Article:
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Hong Kong Bans Pro-Democracy Protest Anthem, Saying It Has Been Used as a ‘Weapon’

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Hong Kong’s government will be able to outlaw the famous protest anthem “Glory to Hong Kong” after a court of appeal overturned a ruling last year that permitted its use.

Judges on Wednesday said that the song had been used as a “weapon,” making it dangerous to authorities if played in public settings. The verdict raises growing concerns about the erosion of freedom in Hong Kong in recent years.

The judges ruled that the song can still be played for “academic” or “news” purposes.

The song, which is sung in the city’s native Cantonese dialect, became an unofficial protest anthem of Hong Kong’s pro-democracy protests in 2019 and includes lyrics such as “Liberate Hong Kong.” It was been banned in schools since 2020.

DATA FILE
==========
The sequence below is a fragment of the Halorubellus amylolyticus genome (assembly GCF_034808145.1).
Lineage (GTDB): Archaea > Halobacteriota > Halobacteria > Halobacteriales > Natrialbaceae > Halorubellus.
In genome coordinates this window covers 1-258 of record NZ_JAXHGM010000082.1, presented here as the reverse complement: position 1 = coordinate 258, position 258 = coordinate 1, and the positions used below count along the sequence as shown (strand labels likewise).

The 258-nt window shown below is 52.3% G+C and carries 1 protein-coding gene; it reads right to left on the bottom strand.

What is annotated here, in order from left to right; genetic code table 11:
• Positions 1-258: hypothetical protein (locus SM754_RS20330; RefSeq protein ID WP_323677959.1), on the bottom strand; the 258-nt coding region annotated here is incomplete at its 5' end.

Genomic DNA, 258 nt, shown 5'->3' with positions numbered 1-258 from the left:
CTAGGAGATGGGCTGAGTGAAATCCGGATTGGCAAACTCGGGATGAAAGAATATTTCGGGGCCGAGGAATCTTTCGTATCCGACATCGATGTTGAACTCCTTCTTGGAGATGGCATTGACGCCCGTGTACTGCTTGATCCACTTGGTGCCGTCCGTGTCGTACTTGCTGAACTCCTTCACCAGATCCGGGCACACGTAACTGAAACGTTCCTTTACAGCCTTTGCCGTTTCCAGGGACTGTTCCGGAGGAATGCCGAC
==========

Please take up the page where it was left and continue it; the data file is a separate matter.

Read More: China Is Cracking Down on Cantonese Language Advocacy in Hong Kong

Hong Kong is part of China but has had some autonomy since the British handover in 1997. A 2019 extradition law that would have allowed criminal suspects to be extradited to mainland China prompted mass demonstrations.

The bill was ultimately withdrawn but Hong Kong authorities have jailed hundreds of opposition party members and cracked down on media outlets since. In 2020, Hong Kong also passed a so-called “National Security Law” that criminalized any public speech calling for Hong Kong’s succession from China.

Hong Kong’s parliament unanimously passed a tough new national security law in March that critics say will lead to a further erosion of democracy.

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